Today, in Richmond, “transit” means the bus. One might think that the city which debuted the world’s first electric streetcar would have bucked the trend against transit after World War II. But rather than preserving its historic transportation system, the city literally burned it, and the local transit network has never entirely rebounded.
On November 25, 1949 city officials hosted a formal celebration to torch its trolleys and usher in a new era of modern transit based on the bus. Despite the switch from rails to wheels (or perhaps because of it), the Virginia Transit Company (VTC)—Richmond’s premier choice to get around town since 1860—remained unprofitable for decades.
In 1972, federal, state, and local authorities came together to purchase the assets of the now bankrupt VTC and establish a new Greater Richmond Transit Company (GRTC). In the late 1980s, the City of Richmond offered its two surrounding counties the chance to buy a share of GRTC. Henrico refused, but Chesterfield purchased a 50% stake—not to expand transit access, but rather to hold a veto against any bus lines being extended southward into its territory.
For decades, Richmond’s bus system continued to suffer from neglect. But now there are some hopeful signs.
Richmond gets bus rapid transit
In June of 2018, GRTC ushered in a new era of investment in the Richmond region’s long neglected and underfunded transit system when it launched the Pulse bus rapid transit (BRT) line and rolled out redesigned routes. The chic new BRT and more efficient routes represent an effort not only to provide better service but also to grow ridership by making transit convenient for as many people as possible, rather than the mode of last resort.
The new focus on streamlining service and expanding ridership over sheer coverage has triggered necessary conversations about equity, an official study, and even a federal civil rights complaint. Community activists worried by the inequities of Richmond’s transit system critiqued GRTC’s emphasis on attracting “choice riders”—an outdated and problematic term seen to mean increasing the utility of the bus for wealthier white riders at the expense of existing users. Controversy aside, GRTC’s bet that transit can be a practical and convenient option for more people seems to be paying off.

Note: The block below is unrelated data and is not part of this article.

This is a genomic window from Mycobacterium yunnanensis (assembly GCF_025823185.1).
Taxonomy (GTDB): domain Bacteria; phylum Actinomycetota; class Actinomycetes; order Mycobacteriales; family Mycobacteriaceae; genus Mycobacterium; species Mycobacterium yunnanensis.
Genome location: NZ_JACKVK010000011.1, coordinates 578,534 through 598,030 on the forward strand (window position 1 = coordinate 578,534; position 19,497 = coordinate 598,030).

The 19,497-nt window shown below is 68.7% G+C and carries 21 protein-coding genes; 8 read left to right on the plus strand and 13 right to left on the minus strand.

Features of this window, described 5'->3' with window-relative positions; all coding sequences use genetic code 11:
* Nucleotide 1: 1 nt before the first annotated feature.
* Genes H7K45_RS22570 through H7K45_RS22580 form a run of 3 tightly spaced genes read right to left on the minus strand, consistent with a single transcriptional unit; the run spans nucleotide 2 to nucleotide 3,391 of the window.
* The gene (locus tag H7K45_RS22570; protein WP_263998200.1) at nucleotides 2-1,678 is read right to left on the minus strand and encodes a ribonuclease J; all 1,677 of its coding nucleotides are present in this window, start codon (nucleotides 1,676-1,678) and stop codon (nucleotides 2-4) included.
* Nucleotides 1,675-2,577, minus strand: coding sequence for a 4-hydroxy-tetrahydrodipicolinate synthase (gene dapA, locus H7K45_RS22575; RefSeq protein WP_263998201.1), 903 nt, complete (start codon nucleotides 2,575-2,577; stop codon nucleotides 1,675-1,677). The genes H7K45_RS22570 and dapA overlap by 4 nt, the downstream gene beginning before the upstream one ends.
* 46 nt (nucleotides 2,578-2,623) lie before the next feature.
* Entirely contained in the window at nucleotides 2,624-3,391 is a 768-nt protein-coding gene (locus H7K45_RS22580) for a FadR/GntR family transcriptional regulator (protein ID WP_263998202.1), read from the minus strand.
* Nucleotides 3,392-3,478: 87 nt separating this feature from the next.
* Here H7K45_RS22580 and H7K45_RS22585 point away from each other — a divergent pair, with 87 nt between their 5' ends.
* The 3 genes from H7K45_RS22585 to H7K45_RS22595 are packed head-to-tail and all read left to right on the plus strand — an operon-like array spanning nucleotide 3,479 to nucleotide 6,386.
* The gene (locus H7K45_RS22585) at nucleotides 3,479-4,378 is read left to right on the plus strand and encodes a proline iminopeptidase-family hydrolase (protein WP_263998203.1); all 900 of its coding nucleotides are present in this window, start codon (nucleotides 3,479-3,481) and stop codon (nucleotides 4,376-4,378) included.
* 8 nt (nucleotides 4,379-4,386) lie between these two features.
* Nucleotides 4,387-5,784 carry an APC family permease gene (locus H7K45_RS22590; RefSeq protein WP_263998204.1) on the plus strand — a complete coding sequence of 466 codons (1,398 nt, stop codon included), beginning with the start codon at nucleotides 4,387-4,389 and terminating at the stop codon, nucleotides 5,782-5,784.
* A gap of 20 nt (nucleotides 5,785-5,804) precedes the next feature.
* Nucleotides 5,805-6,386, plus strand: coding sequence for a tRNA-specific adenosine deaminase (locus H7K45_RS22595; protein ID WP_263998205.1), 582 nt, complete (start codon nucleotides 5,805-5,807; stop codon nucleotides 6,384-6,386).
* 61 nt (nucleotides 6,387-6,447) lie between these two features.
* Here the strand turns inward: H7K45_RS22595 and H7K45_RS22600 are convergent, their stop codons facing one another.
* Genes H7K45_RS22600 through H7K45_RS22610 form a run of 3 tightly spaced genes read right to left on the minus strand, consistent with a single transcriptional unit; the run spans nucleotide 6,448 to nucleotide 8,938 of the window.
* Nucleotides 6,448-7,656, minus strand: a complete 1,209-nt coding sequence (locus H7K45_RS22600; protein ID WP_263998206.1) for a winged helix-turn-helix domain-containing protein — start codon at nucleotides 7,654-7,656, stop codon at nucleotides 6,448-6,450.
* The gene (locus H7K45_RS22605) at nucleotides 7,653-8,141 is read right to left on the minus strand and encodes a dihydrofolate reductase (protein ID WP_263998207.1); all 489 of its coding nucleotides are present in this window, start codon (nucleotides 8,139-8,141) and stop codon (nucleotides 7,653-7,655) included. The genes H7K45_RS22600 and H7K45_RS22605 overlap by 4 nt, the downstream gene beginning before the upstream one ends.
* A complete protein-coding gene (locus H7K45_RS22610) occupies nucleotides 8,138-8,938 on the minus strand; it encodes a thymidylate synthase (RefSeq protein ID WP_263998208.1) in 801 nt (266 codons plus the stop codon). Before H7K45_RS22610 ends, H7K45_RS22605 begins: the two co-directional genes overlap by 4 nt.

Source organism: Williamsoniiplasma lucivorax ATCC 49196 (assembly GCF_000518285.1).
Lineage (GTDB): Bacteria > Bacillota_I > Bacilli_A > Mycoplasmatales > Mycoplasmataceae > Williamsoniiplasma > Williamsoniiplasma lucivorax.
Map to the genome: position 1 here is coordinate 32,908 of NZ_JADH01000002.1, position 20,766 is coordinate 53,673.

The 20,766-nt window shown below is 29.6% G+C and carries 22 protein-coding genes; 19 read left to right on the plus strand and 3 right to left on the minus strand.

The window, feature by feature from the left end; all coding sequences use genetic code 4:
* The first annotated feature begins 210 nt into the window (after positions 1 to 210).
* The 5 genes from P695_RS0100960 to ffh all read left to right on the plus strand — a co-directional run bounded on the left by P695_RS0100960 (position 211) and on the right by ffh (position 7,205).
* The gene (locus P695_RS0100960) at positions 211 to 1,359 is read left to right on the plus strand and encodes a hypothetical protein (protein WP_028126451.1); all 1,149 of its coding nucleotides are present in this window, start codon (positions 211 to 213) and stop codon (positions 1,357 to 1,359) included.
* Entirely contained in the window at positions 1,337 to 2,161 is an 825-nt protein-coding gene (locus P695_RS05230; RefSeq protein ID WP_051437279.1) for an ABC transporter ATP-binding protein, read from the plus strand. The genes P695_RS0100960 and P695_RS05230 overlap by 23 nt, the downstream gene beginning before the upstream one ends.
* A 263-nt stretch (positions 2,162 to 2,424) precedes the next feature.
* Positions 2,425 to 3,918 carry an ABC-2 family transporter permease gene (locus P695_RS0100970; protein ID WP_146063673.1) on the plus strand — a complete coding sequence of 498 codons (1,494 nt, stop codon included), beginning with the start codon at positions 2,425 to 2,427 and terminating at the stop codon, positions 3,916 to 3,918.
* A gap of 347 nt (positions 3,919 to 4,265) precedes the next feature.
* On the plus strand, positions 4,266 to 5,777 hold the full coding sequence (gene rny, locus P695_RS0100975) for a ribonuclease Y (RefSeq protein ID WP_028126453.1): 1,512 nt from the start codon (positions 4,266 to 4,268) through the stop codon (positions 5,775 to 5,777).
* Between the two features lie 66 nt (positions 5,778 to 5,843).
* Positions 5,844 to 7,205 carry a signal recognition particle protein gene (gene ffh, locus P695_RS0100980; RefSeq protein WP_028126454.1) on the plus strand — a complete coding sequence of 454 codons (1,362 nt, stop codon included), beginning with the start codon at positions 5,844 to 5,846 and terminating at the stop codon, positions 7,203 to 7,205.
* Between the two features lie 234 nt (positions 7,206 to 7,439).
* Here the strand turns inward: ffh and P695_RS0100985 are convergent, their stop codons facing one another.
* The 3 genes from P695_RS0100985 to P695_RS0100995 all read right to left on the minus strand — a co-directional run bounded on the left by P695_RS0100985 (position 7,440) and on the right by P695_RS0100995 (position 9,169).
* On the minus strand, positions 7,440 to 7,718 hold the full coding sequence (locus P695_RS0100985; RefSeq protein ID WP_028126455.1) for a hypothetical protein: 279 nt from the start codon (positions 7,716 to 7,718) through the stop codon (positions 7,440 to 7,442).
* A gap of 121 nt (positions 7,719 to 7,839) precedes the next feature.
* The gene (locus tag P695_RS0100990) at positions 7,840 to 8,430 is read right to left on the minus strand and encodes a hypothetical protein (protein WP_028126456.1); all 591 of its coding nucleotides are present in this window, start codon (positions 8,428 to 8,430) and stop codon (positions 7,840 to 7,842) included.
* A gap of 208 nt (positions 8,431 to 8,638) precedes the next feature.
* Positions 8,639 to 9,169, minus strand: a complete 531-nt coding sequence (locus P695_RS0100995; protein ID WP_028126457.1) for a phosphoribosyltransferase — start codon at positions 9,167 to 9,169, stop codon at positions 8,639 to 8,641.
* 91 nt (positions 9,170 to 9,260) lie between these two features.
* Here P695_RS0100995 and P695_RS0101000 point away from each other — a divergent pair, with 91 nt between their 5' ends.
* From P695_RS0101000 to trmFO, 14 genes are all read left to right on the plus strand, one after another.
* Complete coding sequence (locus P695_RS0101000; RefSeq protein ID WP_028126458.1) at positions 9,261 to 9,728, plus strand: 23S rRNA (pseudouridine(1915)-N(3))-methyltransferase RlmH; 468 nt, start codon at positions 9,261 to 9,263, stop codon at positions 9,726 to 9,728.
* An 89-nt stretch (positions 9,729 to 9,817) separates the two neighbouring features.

Ridership increased 17% over last year and Richmond is being hailed as a model of how to buck the national trend of declining ridership. The Institute for Transportation & Development Policy even awarded the Pulse a Bronze rating—an extremely rare feat in the auto-centric US.
Over the past few years, plans to foster greater regional mobility have concentrated minds on transit and transportation in Central Virginia.
The Virginia Department of Rail and Public Transit unveiled the Greater RVA Transit Vision Plan, which outlines four more BRT lines providing high-speed service to Richmond’s major thoroughfares. The Greater Washington Partnership released a Blueprint for Regional Mobility which goes a step further, envisioning public transportation locking Richmond in as the southernmost outpost of a Capital Region which extends up through DC to Baltimore.
Is the Richmond region ready to fund transit?
Recently, local officials and the public at large finally seem ready to follow up on grand plans to improve transit with the necessary funding.
Henrico County to the city’s north allocated $1.2 million this year to expand service of its popular Route 19. This past spring, Mayor Levar Stoney fought and won roughly $800,000 in additional funding for GRTC. The money will go to expand service hours for three Southside routes and create a new bus line to make it easier for several low-income neighborhoods to access the Market at 25th, a grocery store which recently opened in the East End’s food desert.
Even Chesterfield, the county which initially bought half of GRTC in order to block transit expansion, is planning its first-ever bus service. A two-year grant from the state will pay the lion’s share of the budget for transit service along the Route 1 corridor to John Tyler Community College. Transit opponents are pressuring the county to create its own branded service along Route 1 which would force riders into an awkward transfer to GRTC if Richmond is their destination. However, for now it seems Chesterfield will simply expand the existing Route 3B bus further south.
The battle for transit along Chesterfield’s stretch of Jefferson Davis Highway may prove a fitting microcosm of the region’s approach to GRTC. Whether the positive headlines for our local bus company are the beginning of a new golden era of transit in Richmond or just a bright blip in an otherwise grim history of underfunding and neglect, only time—and next year’s budget season—will tell.